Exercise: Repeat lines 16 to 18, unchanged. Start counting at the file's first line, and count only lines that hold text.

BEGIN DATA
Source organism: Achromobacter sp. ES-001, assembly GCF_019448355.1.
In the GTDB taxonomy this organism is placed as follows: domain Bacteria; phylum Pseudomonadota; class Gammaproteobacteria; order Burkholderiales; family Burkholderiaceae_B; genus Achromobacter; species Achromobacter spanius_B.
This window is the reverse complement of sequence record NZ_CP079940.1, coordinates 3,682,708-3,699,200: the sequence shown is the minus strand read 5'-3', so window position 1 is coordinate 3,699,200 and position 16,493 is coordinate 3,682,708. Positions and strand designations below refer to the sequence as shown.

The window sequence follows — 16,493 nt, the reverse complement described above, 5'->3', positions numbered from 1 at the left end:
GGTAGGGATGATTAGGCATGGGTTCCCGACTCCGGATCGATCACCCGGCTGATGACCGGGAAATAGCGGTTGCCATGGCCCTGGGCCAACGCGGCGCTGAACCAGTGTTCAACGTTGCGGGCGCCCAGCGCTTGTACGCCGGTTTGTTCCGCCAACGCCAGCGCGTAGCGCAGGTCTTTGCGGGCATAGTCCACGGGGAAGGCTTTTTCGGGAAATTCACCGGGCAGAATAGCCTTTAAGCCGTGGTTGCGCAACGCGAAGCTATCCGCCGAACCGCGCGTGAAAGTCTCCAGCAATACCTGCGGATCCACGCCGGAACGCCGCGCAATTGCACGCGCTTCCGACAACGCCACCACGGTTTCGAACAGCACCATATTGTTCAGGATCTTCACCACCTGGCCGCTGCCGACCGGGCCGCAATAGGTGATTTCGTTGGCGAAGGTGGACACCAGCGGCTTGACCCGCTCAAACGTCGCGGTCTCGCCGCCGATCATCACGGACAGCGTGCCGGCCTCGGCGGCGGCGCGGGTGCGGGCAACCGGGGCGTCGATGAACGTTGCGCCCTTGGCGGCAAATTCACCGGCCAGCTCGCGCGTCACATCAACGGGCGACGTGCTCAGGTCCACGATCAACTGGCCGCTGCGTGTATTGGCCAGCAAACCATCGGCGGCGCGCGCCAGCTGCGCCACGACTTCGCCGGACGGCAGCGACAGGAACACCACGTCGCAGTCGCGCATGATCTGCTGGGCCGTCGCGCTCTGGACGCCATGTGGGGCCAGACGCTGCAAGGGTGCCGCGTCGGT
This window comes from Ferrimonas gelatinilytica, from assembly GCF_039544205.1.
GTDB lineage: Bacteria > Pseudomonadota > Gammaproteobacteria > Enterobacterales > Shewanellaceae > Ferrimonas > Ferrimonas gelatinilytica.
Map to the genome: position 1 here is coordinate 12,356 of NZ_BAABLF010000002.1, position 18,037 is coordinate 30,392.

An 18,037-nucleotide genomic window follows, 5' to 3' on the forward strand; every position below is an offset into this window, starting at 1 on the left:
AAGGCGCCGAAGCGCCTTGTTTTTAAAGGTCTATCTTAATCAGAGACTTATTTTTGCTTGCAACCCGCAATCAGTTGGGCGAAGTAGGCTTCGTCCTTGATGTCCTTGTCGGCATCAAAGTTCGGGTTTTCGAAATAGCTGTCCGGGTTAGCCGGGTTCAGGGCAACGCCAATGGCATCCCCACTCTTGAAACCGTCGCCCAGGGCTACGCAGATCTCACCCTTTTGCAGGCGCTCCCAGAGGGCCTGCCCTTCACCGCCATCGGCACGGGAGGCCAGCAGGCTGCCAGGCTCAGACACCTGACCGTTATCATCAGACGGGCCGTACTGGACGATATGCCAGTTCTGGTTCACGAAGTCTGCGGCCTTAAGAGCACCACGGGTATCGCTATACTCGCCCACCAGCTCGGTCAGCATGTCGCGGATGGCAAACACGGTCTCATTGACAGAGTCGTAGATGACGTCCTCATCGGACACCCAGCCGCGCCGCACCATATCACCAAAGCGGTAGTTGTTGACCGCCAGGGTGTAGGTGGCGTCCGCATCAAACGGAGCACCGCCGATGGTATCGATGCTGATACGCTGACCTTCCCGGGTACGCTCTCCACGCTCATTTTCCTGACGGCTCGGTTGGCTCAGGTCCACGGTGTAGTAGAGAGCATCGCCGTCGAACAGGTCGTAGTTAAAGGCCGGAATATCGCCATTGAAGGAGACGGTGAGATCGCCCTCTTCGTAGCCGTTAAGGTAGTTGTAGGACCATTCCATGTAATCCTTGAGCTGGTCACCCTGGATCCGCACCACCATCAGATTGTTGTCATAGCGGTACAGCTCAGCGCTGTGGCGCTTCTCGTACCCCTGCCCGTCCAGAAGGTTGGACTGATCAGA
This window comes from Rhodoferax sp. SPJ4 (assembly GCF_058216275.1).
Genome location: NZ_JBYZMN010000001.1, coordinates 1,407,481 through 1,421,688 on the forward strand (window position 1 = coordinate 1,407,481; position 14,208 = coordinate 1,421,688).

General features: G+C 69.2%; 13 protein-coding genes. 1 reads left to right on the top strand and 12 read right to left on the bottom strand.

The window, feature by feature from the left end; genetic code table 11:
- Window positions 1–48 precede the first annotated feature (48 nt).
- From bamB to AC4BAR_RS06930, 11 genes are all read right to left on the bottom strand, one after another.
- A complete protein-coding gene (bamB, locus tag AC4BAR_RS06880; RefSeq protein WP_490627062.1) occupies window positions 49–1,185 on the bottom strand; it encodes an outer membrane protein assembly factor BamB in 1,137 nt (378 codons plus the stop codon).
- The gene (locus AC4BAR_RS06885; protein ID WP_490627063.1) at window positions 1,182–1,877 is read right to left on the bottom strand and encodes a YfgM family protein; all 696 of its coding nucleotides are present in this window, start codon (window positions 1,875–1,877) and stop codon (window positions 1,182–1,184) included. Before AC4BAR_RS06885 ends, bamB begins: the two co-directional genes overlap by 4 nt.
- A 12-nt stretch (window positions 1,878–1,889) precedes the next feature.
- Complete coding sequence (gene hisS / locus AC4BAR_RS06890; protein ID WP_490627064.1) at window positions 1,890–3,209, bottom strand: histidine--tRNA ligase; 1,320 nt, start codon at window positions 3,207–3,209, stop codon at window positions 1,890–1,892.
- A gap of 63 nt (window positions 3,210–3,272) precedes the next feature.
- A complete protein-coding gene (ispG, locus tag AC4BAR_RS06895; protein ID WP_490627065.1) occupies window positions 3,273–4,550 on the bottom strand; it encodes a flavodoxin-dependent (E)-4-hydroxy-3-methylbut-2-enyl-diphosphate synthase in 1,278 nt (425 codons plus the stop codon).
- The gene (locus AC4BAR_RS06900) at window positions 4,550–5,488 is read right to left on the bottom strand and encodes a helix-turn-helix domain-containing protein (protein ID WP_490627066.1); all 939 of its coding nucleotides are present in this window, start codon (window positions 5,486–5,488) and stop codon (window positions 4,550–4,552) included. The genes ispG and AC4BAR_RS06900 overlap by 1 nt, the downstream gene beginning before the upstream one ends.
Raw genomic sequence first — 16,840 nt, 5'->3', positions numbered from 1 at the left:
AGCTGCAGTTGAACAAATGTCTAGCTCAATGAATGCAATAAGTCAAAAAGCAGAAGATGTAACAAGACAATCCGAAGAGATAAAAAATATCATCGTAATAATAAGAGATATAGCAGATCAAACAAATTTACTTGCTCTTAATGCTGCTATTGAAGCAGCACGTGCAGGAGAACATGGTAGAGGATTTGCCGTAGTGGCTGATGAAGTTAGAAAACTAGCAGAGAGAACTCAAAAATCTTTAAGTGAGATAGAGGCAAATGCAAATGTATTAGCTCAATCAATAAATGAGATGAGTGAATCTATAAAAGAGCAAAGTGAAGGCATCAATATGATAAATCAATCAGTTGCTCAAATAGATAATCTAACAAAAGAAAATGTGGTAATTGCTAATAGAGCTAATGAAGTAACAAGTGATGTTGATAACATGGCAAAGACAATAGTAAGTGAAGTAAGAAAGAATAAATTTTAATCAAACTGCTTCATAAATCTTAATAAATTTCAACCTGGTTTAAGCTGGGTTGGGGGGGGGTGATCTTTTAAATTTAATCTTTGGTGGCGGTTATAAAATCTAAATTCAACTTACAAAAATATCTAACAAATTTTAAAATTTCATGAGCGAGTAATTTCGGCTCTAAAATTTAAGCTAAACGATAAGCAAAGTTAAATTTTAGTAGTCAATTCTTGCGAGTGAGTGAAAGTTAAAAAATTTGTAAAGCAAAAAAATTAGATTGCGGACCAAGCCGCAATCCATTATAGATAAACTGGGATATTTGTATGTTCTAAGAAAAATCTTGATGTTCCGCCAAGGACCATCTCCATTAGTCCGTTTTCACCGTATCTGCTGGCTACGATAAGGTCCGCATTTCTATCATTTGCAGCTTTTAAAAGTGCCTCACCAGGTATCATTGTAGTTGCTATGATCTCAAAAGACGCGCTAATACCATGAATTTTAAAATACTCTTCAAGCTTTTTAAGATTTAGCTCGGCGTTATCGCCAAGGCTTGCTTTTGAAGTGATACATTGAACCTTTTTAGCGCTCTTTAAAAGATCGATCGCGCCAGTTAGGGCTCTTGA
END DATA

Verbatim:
- From bamB to AC4BAR_RS06930, 11 genes are all read right to left on the bottom strand, one after another.
- A complete protein-coding gene (bamB, locus tag AC4BAR_RS06880; RefSeq protein WP_490627062.1) occupies window positions 49–1,185 on the bottom strand; it encodes an outer membrane protein assembly factor BamB in 1,137 nt (378 codons plus the stop codon).
- The gene (locus AC4BAR_RS06885; protein ID WP_490627063.1) at window positions 1,182–1,877 is read right to left on the bottom strand and encodes a YfgM family protein; all 696 of its coding nucleotides are present in this window, start codon (window positions 1,875–1,877) and stop codon (window positions 1,182–1,184) included. Before AC4BAR_RS06885 ends, bamB begins: the two co-directional genes overlap by 4 nt.